ROCHESTER — Anticipation is building locally for Geva Theatre Center’s season-opening musical production of "In the Heights," which focuses on a tight-knit Latino community.
"I’m so excited," said Stephanie Paredes, cofounder and board president of the Rochester Latino Theatre Co., which is serving as a community partner for the production. "We (Latinos) don’t see ourselves at Geva. This (partnership) will help them (Geva audiences) understand the importance of the story and how it relates to our culture and our community. … Our hope is people will learn the importance of inclusion, not just culturally but also historically."
Even though the show focuses on the Latino community, its story line also has universal elements that appeal to the broader audience that a theater like Geva attracts, noted Buffalo native Alejandro Gómez, who has been cast as "Sonny," a friend of the main character. The show tackles such issues as being the first in one’s family to go to college, parents letting go and dealing with the aftermath of not living up to the expectations of others.
He noted that Lin-Manuel Miranda — who wrote "In the Heights" as well as the hit musical "Hamilton" — "is able to create stories about minorities that not everybody knows about and make them mainstream. Our stories can be just as universal as anybody else’s."
Mary Méndez Rizzo agreed. Although she will play the role of "Camila," the mother of the daughter in the show who is going off to college, she identifies with the daughter role.
"I’m so glad Geva is doing … this story (which) really speaks to the Latino experience in the United States, in New York," said Méndez Rizzo, who is a parishioner of St. Kateri Tekakwitha Parish in Irondequoit. "I identify so much with the community support (in the play), with coming back home and things feel familiar and different."
She also loves the role of "Abuela," the neighbor who is like everyone’s grandmother, she added.
"I love the music," Méndez Rizzo said of the musical. "I love the dialect. It’s so current, so fresh, so urban."
While "In the Heights" showcases such music as merengüe and salsa, it also features many of the hip-hop and rap rhythms that made Miranda’s "Hamilton" a hit, noted Mark Cuddy, Geva’s artistic director.
Overall, both Cuddy and Paredes agree that "In the Heights" — which opens Sept. 5 and runs through Oct. 8 — is the perfect opener for one of Geva’s most diverse seasons. Other upcoming productions include "The Diary of Anne Frank" and "The Agitators," which is about Susan B. Anthony and Frederick Douglass. Geva has partnered with area organizations for those shows as well, Cuddy said.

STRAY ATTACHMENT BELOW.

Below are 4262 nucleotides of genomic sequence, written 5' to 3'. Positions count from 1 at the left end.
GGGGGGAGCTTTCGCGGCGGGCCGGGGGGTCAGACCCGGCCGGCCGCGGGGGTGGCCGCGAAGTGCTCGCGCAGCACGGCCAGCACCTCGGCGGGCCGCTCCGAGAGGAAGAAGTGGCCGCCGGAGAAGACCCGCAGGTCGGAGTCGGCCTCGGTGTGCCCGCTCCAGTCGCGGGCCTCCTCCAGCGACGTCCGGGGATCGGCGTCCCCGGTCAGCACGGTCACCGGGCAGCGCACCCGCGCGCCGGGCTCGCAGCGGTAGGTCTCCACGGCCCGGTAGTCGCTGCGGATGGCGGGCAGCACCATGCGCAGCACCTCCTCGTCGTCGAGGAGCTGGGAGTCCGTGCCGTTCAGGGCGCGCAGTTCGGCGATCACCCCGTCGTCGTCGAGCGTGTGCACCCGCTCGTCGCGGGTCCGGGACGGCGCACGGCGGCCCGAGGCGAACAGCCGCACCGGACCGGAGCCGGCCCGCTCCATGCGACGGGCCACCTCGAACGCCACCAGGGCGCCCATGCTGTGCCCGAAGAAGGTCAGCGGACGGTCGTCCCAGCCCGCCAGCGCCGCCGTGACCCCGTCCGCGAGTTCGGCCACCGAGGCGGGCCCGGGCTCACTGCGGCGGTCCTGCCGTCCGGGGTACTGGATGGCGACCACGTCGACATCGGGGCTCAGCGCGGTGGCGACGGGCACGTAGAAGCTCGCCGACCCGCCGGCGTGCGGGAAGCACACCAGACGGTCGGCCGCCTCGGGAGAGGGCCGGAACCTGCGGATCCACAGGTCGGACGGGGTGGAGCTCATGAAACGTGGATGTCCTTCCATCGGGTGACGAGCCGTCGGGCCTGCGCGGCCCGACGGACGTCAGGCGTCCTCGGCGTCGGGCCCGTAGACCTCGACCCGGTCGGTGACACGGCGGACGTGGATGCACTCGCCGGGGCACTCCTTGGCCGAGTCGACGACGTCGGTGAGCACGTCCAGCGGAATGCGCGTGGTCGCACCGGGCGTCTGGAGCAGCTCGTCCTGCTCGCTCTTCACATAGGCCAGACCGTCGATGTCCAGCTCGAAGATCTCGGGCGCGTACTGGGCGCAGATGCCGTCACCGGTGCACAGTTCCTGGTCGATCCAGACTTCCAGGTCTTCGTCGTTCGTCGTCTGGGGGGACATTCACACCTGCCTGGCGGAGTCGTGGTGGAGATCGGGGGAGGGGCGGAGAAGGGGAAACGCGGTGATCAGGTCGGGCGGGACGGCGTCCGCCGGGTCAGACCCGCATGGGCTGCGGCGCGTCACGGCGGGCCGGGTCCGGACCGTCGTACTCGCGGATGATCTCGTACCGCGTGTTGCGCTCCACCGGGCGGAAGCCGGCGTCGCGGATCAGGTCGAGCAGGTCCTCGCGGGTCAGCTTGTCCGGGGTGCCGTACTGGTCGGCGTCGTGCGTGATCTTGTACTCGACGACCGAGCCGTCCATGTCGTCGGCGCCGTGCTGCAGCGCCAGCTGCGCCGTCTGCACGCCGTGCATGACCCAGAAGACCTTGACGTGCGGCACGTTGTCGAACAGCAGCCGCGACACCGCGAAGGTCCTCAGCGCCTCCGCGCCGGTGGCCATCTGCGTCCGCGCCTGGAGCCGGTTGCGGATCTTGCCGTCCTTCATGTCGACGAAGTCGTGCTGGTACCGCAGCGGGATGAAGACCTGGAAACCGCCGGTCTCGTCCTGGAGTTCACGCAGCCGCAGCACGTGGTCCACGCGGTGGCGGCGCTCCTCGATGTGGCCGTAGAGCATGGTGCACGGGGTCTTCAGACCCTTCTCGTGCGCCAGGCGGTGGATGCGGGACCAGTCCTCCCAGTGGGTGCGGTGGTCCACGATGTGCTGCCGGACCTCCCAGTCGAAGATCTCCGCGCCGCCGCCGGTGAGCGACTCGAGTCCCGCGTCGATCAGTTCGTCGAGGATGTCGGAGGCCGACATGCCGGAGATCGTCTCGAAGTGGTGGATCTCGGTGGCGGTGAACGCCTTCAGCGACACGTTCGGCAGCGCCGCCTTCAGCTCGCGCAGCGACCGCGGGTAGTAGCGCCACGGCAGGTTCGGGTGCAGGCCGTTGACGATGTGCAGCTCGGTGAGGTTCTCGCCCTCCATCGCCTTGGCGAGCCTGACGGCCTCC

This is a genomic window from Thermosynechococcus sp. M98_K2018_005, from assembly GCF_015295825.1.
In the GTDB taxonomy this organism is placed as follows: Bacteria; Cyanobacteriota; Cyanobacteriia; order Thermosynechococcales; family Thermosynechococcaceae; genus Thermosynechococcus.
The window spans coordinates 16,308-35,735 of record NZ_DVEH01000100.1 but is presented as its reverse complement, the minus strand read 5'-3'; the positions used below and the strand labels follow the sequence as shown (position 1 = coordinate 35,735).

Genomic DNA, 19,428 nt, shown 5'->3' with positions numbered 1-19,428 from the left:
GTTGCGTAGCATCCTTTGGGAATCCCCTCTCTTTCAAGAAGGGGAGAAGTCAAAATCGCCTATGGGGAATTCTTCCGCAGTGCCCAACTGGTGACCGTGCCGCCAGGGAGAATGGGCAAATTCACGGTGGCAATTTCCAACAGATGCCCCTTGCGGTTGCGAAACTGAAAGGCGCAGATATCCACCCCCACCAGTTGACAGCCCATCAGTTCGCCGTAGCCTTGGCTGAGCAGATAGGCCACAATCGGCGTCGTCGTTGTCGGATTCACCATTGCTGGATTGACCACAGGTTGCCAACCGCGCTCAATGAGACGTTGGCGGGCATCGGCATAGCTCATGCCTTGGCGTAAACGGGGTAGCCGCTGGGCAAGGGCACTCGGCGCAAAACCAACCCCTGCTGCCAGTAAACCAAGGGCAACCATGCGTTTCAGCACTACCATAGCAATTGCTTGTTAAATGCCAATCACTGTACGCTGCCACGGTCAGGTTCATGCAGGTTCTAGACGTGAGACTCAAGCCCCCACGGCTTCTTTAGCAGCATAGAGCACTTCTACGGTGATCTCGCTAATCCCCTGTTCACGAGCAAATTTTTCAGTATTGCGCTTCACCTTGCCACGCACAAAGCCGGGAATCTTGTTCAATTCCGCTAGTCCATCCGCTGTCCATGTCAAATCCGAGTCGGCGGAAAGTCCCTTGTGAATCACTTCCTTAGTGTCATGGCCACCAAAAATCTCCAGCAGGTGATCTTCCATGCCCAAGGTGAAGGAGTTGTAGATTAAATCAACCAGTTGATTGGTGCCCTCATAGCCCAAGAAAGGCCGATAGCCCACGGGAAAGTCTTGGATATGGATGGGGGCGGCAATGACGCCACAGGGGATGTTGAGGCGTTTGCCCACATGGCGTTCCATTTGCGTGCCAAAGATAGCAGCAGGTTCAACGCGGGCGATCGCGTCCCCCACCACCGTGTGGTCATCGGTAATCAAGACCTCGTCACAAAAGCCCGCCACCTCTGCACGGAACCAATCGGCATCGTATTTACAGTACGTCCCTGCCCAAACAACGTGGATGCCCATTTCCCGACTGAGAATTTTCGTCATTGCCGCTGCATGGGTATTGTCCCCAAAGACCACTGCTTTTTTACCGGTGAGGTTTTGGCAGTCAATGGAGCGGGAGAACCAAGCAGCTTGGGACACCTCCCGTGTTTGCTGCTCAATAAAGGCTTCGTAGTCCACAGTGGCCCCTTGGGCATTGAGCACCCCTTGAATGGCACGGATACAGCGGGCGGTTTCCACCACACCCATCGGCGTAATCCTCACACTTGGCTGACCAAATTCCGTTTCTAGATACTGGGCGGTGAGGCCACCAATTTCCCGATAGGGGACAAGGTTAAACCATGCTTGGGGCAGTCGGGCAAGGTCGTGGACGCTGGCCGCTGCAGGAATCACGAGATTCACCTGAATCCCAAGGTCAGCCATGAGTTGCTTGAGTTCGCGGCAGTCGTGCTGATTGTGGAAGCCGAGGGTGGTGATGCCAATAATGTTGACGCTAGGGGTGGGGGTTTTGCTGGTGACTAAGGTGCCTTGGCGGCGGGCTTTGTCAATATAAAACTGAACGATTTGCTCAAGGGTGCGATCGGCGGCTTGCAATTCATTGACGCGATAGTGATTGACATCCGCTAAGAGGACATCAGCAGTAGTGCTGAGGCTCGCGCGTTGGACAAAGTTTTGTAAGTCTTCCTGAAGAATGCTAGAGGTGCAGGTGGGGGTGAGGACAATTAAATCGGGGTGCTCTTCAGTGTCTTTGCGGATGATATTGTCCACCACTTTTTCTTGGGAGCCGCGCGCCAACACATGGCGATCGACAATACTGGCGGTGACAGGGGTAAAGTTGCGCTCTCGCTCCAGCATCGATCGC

Cuddy noted that the partnership between Geva and RLTC for "In the Heights" has been "terrific" in helping with casting and promotion. With the show’s focus on a Latino community, Geva wanted to ensure authenticity, he said.
"It’s going to feel very authentic, and that’s important," he said. "Also (in) celebrating the ‘In the Heights’ cultures that perhaps Geva has not celebrated on stage very often … we wanted some connections, authenticity, in our Rochester community."
RLTC was happy to provide not only guidance on the production’s Latino themes, Paredes said, but also the benefit of its past experience staging "In the Heights" with Rochester Area Performing Arts (RAPA).
"We wanted to make sure that if they were doing it at Geva, they were respectful of the culture, celebratory of the culture and educational in casting," she said.
The RLTC partnership introduced Geva to local talent, as was evident in the casting choices for "In the Heights," Paredes said. Additionally, the show will introduce Geva to many Latinos in the area, she added.
"We want to see ourselves on stage," she said. "The Latino market, we’ve got money to spend as well. We enjoy the arts as well. … I’m excited about the partnership (with Geva) and hope we will continue to engage with each other."
Supporting organizations like Geva is a two-way street, though, Paredes added.
"We also hope this opens Geva’s mind and other theater companies around town," she said. "When the opportunity for collaboration with smaller community theaters arises, it can lead to bigger partnerships and bigger impact in the community."